Halfway through Jonathan Dee’s 2010 novel The Privileges, the married protagonist Adam Morey, a private equity hotshot, asks a waitress for her phone number. When she looks at his wedding ring, he says, “Oh, this… this comes right off.” She writes the number on his hand, he leaves the bar, and on his walk home, he promptly washes the number off in a playground fountain.
The whole thing is just a momentary diversion, something that offers him fleeting fun. Dee explains, “He’d never cheated on Cynthia and never would… But sometimes there was a thrill in walking right up to that line, and in charming the other person into stepping over it. He figured it was probably all downhill after that moment anyway.” Doug Fanning, the rich young banker being closely watched by the New York Federal Reserve in Adam Haslett’s 2011 novel Union Atlantic, seems similarly bored. He builds an ostentatious mansion in a Massachusetts town and begins an illicit sex affair with a high-school boy. It feels like a similar moment when, in the opening story of Joan Wickersham’s recent collection The News from Spain, the character Barnaby (who inhabits a world similar to that of Adam and Doug) sneaks off to an upstairs bathroom at his own engagement party on Long Island to smoke a cigarette. He knows it’s pathetic: “Bad behavior. He knew this. He was forty-seven. He was an executive vice president in charge of corporate communications for a mid-size financial services company.”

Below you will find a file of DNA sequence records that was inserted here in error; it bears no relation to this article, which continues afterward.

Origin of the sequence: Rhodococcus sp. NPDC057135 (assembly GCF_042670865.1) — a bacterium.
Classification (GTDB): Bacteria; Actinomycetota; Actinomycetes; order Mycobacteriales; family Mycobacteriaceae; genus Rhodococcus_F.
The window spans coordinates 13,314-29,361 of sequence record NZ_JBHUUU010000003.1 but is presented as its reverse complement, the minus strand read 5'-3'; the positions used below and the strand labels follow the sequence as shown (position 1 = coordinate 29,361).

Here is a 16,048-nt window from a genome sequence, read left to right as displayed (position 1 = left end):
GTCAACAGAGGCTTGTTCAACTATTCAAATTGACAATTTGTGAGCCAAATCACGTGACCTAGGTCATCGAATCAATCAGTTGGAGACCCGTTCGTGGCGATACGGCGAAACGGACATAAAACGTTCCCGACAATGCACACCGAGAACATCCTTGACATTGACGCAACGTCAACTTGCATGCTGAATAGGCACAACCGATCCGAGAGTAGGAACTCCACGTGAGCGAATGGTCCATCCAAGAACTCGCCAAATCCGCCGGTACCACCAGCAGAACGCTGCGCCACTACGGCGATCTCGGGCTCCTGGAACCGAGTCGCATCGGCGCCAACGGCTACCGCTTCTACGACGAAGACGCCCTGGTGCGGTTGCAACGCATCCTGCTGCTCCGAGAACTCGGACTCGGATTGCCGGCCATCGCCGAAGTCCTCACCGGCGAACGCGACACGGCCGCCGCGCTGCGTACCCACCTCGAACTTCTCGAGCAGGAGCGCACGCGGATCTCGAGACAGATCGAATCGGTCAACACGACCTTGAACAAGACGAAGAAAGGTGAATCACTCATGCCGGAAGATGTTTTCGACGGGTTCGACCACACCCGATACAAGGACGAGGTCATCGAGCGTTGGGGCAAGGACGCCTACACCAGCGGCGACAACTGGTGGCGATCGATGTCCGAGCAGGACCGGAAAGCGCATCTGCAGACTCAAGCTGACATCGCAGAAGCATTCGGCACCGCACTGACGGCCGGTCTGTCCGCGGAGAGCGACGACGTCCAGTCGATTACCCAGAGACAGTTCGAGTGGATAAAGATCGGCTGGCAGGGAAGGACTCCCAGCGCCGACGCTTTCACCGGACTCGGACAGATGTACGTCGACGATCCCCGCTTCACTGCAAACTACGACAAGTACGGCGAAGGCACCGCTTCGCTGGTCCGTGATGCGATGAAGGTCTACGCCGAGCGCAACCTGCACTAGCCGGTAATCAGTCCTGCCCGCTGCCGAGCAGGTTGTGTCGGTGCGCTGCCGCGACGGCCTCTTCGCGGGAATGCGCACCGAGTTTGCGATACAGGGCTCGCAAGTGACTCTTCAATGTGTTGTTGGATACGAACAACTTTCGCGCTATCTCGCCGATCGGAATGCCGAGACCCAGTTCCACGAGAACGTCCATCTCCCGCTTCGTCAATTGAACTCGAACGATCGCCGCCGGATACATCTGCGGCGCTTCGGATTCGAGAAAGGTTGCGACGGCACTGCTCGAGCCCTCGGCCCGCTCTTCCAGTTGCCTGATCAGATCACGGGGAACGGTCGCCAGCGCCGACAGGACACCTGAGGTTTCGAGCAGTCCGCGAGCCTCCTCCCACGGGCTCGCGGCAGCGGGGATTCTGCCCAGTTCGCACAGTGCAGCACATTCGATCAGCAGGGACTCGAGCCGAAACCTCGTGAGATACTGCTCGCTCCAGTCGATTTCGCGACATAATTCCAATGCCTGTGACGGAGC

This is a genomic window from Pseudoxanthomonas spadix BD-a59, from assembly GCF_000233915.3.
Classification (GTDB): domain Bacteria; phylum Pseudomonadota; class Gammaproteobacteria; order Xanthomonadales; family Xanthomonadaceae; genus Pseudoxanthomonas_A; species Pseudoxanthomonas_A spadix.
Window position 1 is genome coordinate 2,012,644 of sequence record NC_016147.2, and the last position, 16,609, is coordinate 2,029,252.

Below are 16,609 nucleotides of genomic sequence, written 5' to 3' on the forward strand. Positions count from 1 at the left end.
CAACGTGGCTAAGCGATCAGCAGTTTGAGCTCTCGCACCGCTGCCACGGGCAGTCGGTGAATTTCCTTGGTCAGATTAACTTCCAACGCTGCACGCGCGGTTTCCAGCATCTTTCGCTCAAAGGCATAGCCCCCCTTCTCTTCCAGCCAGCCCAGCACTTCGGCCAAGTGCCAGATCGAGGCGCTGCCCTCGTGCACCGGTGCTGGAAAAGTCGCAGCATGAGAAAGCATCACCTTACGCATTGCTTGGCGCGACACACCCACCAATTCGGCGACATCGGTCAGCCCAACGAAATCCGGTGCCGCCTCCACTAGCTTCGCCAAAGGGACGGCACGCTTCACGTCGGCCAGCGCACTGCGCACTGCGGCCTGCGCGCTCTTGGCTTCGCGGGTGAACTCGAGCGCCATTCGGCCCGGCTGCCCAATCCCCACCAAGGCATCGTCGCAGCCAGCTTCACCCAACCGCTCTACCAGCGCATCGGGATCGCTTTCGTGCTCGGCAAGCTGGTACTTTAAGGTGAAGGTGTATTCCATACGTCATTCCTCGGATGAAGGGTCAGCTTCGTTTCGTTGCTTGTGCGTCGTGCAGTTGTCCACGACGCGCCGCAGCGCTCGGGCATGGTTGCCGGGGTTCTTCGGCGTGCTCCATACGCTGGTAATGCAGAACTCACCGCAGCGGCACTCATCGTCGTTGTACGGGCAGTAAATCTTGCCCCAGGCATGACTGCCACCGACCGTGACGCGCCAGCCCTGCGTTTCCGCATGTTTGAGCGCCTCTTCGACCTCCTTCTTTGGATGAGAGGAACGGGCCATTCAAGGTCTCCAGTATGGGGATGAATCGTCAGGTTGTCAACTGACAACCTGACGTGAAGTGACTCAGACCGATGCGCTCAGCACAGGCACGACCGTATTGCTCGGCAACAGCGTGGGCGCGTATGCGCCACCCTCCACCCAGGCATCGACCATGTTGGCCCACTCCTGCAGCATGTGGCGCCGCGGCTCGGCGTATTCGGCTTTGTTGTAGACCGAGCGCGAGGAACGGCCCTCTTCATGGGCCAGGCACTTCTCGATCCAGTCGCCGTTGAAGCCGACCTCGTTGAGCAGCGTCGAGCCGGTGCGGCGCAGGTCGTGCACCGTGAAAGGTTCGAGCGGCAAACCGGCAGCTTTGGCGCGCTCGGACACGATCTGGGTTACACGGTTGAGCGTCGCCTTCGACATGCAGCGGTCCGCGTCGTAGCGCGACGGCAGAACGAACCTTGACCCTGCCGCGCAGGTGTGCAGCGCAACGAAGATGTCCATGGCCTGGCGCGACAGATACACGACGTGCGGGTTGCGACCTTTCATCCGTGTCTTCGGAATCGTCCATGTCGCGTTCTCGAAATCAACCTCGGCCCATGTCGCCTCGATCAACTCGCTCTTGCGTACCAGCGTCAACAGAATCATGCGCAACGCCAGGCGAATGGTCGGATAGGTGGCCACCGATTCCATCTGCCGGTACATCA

The suggestion of these stories about rich men is that managing large amounts of money, your own and that of others, leaves room only for brief moments of solitary fun—that, in fact, these breaks are the only fun thing left once you’re rich and bored.
The characters in two new novels about wealth don’t have time to be bored; they get very few of these little moments—for different reasons. Kevin Kwan’s debut novel Crazy Rich Asians, out last week, depicts the social burdens that come with outrageous opulence. The three Chinese families of Kwan’s raucous satire have already made their money when the book begins—it is old money, so old that it stifles the young protagonist Nicholas Young, a Singapore-born New Yorker who faces sneering criticism from the pompous elder women of his family when he brings his plain, American-born girlfriend Rachel Chu home to Singapore.